The Arecibo Observatory in Puerto RicoTomas van Houtryve / AP

Nearly two months after Hurricane Maria struck Puerto Rico, many residents are still without power and struggling to get access to water, food, and basic services. This week, a failed transmission line knocked out what little of the island’s electrical grid had been restored, temporarily leaving thousands of people in the dark once again.

The recovery from the devastating Category 4 hurricane is expected to be long and costly for all of Puerto Rico, including at the Arecibo Observatory, the world’s second-largest radio telescope, which sits in a mountain range in the island’s northwest.

As the storm approached Puerto Rico in September, several researchers remained at Arecibo to keep watch over the 305-meter-wide dish, taking shelter in concrete buildings with food, water, and fuel for generators. The staff made it through unharmed, and when the worst of Hurricane Maria passed, they found the facility had survived, with some damage. The main dish, while intact, lost some of its reflective panels, and most of a 29-meter-long antenna was destroyed. But it wasn’t as bad as they expected, considering Hurricane Maria’s 155-mile-per-hour winds. “It’s a thing to be thankful for,” Joan Schmelz, the observatory’s deputy director, told Science magazine back then.

The observatory was back up and running on generators a week after the hurricane hit. But as of this week, Arecibo still hasn’t resumed normal operations. The observatory is still running on generator power, according to Suraiya Farukhi, a spokesperson for the Universities Space-Research Association (USRA), one of Arecibo’s operators.

Right now, the radio telescope is locked in a single direction, a configuration meant to save energy, Science reports. Maneuvers to point the telescope in different spots would double fuel consumption, and fuel is in high demand on the island.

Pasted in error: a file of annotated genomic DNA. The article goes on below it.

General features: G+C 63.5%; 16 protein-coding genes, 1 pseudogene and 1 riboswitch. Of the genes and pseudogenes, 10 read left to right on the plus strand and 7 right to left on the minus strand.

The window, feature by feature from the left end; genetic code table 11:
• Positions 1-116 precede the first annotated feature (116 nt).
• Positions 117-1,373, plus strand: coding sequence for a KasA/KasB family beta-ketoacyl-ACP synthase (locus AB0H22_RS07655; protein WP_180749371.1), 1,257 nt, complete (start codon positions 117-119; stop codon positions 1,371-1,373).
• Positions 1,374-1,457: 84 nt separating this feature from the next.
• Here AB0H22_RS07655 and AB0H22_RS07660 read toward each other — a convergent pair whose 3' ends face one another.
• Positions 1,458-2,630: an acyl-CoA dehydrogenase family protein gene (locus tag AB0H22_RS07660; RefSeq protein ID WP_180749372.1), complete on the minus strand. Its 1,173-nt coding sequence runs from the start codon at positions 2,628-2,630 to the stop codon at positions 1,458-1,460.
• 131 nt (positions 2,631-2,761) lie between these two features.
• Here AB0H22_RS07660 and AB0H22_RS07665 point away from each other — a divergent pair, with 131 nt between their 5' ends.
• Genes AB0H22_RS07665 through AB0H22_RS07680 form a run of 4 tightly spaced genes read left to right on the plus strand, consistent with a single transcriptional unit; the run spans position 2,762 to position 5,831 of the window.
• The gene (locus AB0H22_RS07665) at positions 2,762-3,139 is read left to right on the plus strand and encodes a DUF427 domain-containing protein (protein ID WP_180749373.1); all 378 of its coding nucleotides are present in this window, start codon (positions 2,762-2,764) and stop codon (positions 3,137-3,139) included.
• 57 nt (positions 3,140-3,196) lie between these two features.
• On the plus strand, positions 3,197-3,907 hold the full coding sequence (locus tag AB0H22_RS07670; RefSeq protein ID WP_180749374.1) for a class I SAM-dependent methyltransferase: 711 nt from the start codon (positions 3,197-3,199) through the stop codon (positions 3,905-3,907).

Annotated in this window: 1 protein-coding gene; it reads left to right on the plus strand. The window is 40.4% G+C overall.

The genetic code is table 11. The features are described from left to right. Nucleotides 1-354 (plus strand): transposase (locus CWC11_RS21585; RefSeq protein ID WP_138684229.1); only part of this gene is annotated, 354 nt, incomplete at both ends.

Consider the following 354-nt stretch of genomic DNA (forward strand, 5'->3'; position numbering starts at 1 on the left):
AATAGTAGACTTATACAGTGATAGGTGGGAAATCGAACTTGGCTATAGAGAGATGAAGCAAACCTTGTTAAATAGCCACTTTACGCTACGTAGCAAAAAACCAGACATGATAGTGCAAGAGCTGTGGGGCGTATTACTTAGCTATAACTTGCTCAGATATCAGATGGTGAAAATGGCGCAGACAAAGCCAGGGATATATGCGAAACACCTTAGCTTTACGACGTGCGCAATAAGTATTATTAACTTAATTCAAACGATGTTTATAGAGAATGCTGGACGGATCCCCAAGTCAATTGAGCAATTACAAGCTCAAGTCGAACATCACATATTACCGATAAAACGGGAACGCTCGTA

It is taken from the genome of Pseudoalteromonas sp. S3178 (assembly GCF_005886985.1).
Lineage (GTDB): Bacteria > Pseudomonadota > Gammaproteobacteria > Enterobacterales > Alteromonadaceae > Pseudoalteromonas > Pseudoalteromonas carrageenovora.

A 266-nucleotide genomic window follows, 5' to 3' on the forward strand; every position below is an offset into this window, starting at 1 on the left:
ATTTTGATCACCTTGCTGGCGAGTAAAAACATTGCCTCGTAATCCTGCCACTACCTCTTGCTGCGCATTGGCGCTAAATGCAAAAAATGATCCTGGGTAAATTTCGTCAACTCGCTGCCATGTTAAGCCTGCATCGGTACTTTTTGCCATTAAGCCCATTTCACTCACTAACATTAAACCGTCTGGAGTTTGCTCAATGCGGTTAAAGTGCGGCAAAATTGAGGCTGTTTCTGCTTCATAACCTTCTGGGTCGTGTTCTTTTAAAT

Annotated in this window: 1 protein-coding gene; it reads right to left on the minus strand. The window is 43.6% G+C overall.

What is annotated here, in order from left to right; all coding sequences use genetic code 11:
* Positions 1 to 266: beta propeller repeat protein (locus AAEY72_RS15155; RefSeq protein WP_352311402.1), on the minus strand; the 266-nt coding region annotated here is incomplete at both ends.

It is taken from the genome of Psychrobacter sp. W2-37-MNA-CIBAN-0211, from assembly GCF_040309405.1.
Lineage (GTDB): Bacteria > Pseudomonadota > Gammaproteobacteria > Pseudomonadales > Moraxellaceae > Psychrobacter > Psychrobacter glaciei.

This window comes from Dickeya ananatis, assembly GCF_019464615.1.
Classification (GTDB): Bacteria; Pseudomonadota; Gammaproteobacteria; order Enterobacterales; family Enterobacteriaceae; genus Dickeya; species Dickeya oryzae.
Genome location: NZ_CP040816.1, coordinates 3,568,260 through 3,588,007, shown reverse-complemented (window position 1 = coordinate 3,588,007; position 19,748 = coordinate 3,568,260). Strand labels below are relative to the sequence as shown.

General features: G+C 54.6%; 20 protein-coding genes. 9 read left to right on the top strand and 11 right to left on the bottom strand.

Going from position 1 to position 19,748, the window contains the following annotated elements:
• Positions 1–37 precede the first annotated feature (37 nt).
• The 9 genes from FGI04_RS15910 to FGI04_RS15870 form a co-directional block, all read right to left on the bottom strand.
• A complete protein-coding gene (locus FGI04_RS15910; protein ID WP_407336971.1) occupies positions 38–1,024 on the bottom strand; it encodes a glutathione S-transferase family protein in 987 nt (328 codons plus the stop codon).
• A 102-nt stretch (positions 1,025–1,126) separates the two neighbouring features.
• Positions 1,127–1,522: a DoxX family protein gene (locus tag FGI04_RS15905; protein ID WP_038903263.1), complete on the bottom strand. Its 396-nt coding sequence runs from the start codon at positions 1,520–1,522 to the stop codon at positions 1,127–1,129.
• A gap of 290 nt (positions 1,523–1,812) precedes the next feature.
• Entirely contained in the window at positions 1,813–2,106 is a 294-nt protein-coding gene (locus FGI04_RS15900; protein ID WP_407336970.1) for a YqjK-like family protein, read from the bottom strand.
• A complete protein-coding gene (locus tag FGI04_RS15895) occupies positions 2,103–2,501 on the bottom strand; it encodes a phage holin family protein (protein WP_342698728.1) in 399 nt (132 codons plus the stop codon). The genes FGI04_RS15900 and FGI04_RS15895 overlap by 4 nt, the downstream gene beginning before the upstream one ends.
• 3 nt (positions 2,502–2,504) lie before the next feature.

Arecibo has observed the skies since the 1960s, searching for stars, exoplanets, asteroids, and potential signals from extraterrestrial civilizations. The iconic observatory has served as a research base for, among others, Jill Tarter, the cofounder of the ET-searching SETI Institute; Frank Drake, the creator of the famous equation for estimating the number of potential alien civilizations; and the late Carl Sagan, perhaps the best-known advocate for space exploration. In 1993, astronomers won a Nobel Prize in physics for discovering of a new kind of pulsar—a fast-rotating star that emits beams of light—using the Arecibo dish. The observatory employed the fictional scientist Ellie Arroway in 1997’s Contact, a character inspired by Tarter.

Some worry the expensive repairs necessary to return Arecibo to normal may influence the National Science Foundation’s thinking on the observatory’s future. NSF, which owns Arecibo, has long considered reducing its annual contributions to the facility and even passing off management to another party. The NSF spends $8.3 million on operations each year, with NASA providing $3.6 million, according to Science. The National Science Board, which governs the NSF, is expected to publicly announce plans for Arecibo’s future next week.

One of the research facilities at Arecibo, the Planetary Habitability Laboratory, which is managed by the University of Puerto Rico, said the lab sustained “extensive damage to its walls, floor, computers, materials, and furniture” and is asking for help in rebuilding. “The lab is in the process now of a complete rebuild that might take a few weeks or even months,” a post on the laboratory’s website said Thursday. “Most of the structural damage to the lab should be covered by FEMA, the insurance, and the university. However, about $14,000 of damage to our furniture, computers, and scientific materials might not be covered.”

The scientists who work at Arecibo face their own personal recoveries. USRA said this week that it had shipped from Maryland to Puerto Rico 20 portable generators and donated them to USRA employees who badly need electricity in their homes.

Several employees who hunkered down at Arecibo during the hurricane, tweeting various updates—from the state of the observatory to the kinds of snacks they’d brought with them—continue to share news on social media. Their messages highlight the incredibly slow pace of recovery. “And, lo! Our water supply was restored!” Robert Minchin, head of radio astronomy at Arecibo, tweeted Wednesday, seven weeks after the hurricane arrived. “This morning I have water, power, and broadband at home!” he wrote a day later.

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